University student accommodation problem growing
Already last year, Germany’s Student Welfare Service or DSW warned that the refugee crisis could prove a problem for students on the housing market because of more overall demand for housing. The DSW also stressed that rising student numbers were aggravating the situation.
The latest survey on student accommodation, commissioned by real estate developers GBI and conducted by the Berlin-based Moses Mendelssohn Institute or MMI, takes a look at all university locations with more than 5,000 students, 91 cities in all. The analysts claim that the housing situation is particularly tense in 19 of these cities, headed by Munich, Frankfurt am Main and Cologne.
Assessments are based on an evaluation of 23 factors, such as rent levels, statistics on vacant accommodation, student numbers including first-year student levels, and student migration.
Vocational education students, many of whom compete with higher education students for accommodation, are also referred to in the survey as a factor causing further pressure.
The result of the evaluation is summed up in a 'tension index' for all 91 cities that can reach a maximum of 100 points, with, for example, Munich at 79, Cologne at 76 and Darmstadt at 65.5.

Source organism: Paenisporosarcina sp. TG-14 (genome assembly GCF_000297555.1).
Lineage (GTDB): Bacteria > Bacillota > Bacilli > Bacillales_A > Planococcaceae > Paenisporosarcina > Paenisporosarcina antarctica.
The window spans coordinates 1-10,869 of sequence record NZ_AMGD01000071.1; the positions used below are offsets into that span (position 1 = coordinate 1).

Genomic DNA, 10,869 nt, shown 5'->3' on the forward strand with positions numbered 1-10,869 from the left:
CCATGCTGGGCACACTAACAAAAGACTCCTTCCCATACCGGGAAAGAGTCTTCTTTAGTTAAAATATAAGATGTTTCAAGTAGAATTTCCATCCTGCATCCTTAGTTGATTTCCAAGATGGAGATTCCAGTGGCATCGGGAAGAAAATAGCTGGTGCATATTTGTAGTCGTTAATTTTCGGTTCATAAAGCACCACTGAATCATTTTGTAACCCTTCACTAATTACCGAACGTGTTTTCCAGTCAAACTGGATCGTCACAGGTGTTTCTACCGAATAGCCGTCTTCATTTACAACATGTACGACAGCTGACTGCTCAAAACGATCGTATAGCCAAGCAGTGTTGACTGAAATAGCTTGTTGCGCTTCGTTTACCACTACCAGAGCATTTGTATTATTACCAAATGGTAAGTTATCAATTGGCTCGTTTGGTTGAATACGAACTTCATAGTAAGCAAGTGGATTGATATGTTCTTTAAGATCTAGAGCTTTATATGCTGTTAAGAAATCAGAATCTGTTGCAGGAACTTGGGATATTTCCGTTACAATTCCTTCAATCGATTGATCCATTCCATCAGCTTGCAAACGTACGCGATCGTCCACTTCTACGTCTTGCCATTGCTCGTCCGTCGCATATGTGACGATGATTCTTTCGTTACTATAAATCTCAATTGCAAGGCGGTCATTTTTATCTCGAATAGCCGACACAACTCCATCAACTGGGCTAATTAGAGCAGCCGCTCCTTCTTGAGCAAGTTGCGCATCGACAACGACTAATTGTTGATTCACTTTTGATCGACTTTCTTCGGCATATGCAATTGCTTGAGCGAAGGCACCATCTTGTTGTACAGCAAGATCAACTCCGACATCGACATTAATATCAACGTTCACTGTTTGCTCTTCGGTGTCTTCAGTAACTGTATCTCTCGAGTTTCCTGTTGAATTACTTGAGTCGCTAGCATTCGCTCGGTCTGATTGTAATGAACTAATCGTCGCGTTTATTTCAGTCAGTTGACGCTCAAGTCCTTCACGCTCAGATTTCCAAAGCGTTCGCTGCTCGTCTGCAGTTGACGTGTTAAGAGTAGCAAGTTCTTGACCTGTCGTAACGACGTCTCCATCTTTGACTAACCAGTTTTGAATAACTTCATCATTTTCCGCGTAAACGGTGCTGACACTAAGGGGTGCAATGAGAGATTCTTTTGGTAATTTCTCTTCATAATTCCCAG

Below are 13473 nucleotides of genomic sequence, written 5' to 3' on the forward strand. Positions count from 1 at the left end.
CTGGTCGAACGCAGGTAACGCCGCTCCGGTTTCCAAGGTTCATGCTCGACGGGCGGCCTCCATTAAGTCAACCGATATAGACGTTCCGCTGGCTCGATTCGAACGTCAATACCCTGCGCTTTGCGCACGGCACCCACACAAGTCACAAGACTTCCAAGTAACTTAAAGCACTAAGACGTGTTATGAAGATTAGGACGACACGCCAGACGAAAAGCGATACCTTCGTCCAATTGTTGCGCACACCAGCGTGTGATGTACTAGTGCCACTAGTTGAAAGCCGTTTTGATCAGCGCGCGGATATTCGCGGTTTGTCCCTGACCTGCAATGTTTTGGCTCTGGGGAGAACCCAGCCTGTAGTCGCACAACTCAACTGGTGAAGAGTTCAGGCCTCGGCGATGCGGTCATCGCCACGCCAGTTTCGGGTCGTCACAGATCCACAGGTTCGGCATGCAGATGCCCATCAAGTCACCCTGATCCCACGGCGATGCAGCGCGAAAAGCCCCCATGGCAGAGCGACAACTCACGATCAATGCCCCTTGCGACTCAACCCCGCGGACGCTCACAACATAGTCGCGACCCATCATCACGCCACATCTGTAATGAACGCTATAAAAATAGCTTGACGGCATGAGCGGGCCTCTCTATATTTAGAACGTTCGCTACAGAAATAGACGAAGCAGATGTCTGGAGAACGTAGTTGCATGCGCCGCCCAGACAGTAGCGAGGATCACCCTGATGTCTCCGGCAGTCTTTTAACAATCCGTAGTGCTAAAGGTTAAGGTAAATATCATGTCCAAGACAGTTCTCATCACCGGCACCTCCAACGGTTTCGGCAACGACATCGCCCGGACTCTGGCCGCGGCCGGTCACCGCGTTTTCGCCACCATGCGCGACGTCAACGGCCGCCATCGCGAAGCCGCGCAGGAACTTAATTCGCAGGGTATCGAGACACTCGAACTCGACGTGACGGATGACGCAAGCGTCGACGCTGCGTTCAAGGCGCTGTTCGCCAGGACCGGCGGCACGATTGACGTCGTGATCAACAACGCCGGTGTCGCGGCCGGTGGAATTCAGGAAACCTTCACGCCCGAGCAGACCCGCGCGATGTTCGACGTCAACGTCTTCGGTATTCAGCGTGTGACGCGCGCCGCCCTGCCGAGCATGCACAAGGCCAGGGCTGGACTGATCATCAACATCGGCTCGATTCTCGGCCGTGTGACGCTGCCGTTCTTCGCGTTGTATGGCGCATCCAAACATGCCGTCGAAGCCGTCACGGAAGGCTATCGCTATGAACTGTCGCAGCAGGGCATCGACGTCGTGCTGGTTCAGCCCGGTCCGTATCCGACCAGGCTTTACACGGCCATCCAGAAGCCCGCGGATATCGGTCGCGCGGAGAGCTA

“With this fourth scoring exercise in a row, we have also been able to demonstrate the long-term significance of trends,” says MMI Director Stefan Brauckmann. “Since 2013, the tension index has been rising increasingly across Germany, and is clearly above average in large metropolises and in the internationally recognised university cities.”
The situation appears to have become more relaxed in just seven cities. And despite the difficulties involved in finding accommodation, students still seem to prefer the most popular cities. Also, they are willing to make do with less floor space and poorer furnishings as long as the locations offer a sufficient range of pubs and cultural and other recreational activities.
Brauckmann also points to student migration as an important housing market factor. “Many of the traditional university cities are now experiencing a growing number of students coming from other parts of Germany or even from abroad and seeking courses at popular institutions. They are then unable to carry on living with their parents,” he explains. “And there is little suitable accommodation that they can resort to.”
Another development pointed out by the survey is that the housing situation is putting a greater strain on student budgets. This year, a room in a shared flat costs an average €349 (US$391) a month, according to the MMI survey, compared to last year’s €330, and rent above all appears to be on the rise in the most popular cities.
The latest DSW social survey states that the average monthly student income is €864 (US$968), with around 30% receiving less than €700, and 25% having more than €1,000 at their disposal. According to the DSW statistics, rent is by far the largest single cost item. The DSW survey puts Cologne very slightly ahead of Munich in terms of rent levels, averaging at €359 compared to Munich’s €358.
Michael Gardner Email: firstname.lastname@example.org